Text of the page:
This week's theme: Fallen Angels
Coffee Heaven, read Michelle.
She had passed the coffee shop before, but had never thought twice about going in. She usually got her coffee at “Schümaker’s.” It was only a block from her son, Kevin’s school so it was her first stop. It was warm, not too crowded, and they gave Natalie hot milk for free. Three-year-old Natalie loved getting foamy, steamed milk in an espresso cup as Michelle drank “Mommy juice.” They’d while away a good half-hour most days so by the time they’d reached Coffee Heaven they’d already had their fix.
Today was different. Michelle had just come back from the doctor’s and was feeling sullen. There was still another hour until Kevin had to be picked up, so she wandered with Natalie through Old Towne again. Upon seeing "Coffee Heaven" she’d decided she needed a buffer and marched deliberately up the cramped, slanted sidewalk to the door.
It didn’t look like a coffee shop at first glance. It was once a house like many of the shops in Old Towne, but re-zoning had turned it into a charming store with wooden siding and gingerbread gables. As Michelle opened the door to the tinkle of bells, Natalie charged ahead, her boots smacking wetly on the floor.
“Mommy! Get warm milk now?” she asked loudly.
“Shhh!” said Michelle anxiously. There was something about the silence inside that made Natalie’s shouting cringe-worthy. Unlike most coffee shops this one didn’t have Joni Mitchell’s guitar or Dean Martin’s slurred vocals playing on a sound system. There was only a stillness that was oddly comforting. She breathed in the earthy aroma of ground coffee beans, taking other notes: wood polish, cardboard and floral perfume. The perfume wearer was nowhere in sight; neither was Natalie. Wringing her hands, Michelle sought her errant toddler.
She found her by a box of colourful rubber bracelets.
“Mommy! What’s that?” Natalie demanded, reaching out a grubby paw.
“That’s a NO TOUCH,” said Michelle quickly.
“NO!” shouted Natalie.
“Quiet!” pleaded Michelle.
“NO!” shouted Natalie even louder.
“Oh let her touch them, dearie. She can’t do them any harm,” came a voice behind her.
Looking around Michelle took in the speaker. She was a pleasant looking old woman with iron-grey curls, velvet-soft skin, and twinkling eyes.
“I always think that children are told not to touch things too much,” she said.
Michelle looked in wonder at this adorable granny and Natalie used the opportunity to plop herself on a plush sofa, where she promptly removed her boots and socks.
“Natty! Don’t take those off in here!” Michelle moaned.
“I have toesies!” cried Natalie happily.
“Oh, she’s fine,” said the older woman with a chuckle. “She’s just making herself comfortable. You can relax, dearie,” she added and Michelle let her shoulders drop.
“Sorry, it’s just that…a lot of shops along here don’t like kids.”
“Well we love them.”
“That’s so nice to hear. Now that I’m here, I think I’ll get a cup of coffee.”
“Certainly,” said the woman as she bustled around to the other side of the counter.
Michelle sighed with rare contentment and let her gaze wander to the beautiful teapots (she couldn’t help but notice that they were all very well priced) and the mugs with genuinely funny slogans. The woman hummed “Shall We Dance,” as she fussed with the cups.
“What will you have, dearie?”
“House coffee,” said Michelle after checking her wallet. “This is such a neat place!” she said eyeing a jar of candy sticks.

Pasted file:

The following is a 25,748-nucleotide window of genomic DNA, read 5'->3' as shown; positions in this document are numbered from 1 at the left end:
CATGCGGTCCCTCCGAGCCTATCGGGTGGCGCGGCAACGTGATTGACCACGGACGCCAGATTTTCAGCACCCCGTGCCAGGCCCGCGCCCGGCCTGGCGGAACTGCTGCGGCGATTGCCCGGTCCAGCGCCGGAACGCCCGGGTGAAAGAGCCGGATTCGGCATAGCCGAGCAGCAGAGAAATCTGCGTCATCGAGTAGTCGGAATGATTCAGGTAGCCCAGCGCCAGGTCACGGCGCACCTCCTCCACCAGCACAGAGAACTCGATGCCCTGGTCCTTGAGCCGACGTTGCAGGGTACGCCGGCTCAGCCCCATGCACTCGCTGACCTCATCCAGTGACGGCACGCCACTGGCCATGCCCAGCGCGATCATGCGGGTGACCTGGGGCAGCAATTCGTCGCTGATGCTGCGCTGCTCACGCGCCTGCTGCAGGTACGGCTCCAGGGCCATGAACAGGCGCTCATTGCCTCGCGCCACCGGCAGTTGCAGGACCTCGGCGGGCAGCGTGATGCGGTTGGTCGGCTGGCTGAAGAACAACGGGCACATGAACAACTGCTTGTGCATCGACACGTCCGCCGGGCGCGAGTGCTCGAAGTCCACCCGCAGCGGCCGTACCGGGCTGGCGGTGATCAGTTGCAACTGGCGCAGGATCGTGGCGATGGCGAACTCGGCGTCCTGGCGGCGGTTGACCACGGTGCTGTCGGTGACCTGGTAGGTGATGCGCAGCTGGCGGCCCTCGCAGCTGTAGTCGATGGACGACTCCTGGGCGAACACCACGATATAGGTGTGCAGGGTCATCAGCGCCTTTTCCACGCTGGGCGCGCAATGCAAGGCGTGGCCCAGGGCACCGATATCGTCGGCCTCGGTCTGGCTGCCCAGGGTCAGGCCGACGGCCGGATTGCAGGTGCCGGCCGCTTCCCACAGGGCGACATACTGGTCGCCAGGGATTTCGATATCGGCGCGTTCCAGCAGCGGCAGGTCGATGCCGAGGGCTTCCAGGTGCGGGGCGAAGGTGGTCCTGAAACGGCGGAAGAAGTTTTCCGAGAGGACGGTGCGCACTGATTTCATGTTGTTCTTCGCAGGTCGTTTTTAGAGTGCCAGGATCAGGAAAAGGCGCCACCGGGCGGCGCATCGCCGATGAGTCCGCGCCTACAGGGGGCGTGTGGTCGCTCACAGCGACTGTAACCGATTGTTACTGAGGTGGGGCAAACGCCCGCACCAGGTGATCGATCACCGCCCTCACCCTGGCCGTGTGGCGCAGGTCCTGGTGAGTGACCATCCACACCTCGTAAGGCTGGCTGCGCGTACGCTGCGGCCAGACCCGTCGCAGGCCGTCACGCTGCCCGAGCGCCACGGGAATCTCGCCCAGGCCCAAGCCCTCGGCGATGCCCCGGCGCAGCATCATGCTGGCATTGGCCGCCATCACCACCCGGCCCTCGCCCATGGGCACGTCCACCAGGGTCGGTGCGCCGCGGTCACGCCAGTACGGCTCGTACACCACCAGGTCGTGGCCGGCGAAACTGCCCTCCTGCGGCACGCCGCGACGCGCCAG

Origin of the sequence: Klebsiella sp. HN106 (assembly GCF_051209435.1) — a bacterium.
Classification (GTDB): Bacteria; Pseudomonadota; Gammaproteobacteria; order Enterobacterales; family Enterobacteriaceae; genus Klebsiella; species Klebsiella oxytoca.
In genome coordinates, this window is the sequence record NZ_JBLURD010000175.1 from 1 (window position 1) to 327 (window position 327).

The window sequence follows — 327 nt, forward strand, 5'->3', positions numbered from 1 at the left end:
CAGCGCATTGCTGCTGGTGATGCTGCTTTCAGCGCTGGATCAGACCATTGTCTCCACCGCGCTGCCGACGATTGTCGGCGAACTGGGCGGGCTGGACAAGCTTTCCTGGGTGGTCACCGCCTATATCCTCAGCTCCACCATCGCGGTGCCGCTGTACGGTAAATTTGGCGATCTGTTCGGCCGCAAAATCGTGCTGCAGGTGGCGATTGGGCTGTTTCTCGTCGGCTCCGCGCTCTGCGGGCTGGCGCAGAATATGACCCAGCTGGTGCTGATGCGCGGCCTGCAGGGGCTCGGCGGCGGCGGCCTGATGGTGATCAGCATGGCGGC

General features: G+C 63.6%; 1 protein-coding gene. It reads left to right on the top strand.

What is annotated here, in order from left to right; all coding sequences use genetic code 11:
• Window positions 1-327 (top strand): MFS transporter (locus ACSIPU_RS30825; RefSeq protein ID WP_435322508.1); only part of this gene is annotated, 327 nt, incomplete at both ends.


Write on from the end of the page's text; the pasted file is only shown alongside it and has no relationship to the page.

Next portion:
“Are these really only a penny?” she asked, staring at the sticker.
“Of course. I believe everyone should be able to walk into a store with a penny and be able to walk out with something.”
“Amazing,” said Michelle, pulling out a stick for Natalie. She was behaving herself very well on the sofa.
“I can’t believe we’ve never come in here before,” she said at last. “I must have passed this place a dozen times. I think I’ve found my new coffee shop.”
There was a clink of china from behind the counter and an awkward pause.
“Well that’s a shame, because we won’t be here next week,” said the woman sadly.
“What?” asked Michelle. “Why not?”
“Because we’re bankrupt. We’re closing our doors after 30 years.”
“Are you relocating?” asked Michelle.
The woman turned to meet her gaze and shook her head sadly.
“Oh,” said Michelle. “That’s a shame. They’ll probably put another stupid nail salon here too.” In Old Towne, nail salons were the fungus that sprouted up after blighted business.
“Yes,” said the woman, handing Michelle her coffee. “Enjoy, dearie.”
Michelle took a sip of the dark liquid and nearly gagged. It was the most foul, acrid, sludge she’d ever tasted, like black mud that had been burnt in a greasy pan. She hid her disgust while choking it down politely. She rushed over to Natalie and crammed the kid’s socks and boots back on; the penny-candy stopped all protests nicely.
Michelle mumbled something about running late, adding: “The coffee was really great, can I get it to-go?”
She was handed the paper-cup with a wink and a grin. Michelle tried to return it warmly as she shoved her daughter out into the grey, November afternoon.
“No wonder they’re going out of business,” she muttered to herself as she tossed the cup in the nearest trashcan. “Such a pity,” she added with feeling.
“Janet, I found those old boxes,” came a voice from the storeroom.
The old woman turned to her business partner, another old woman in a gingham dress, whose arms were full of cardboard.
“Was that a customer, Janet?” she asked.
Janet nodded. “Yes, Marge. She ordered coffee.”
Marge eyed the carafe. “But we haven’t made a fresh pot since we opened. Don’t tell me you gave her the dregs that were sitting there all day!” she cried.
“She said she’d passed this place a dozen times and never went in before,” said Janet icily.
“Oh. Well, served her right then.”
“Yes. Rotten bitch.”
Dedicated to two sweet Grande Dames who make damn good coffee.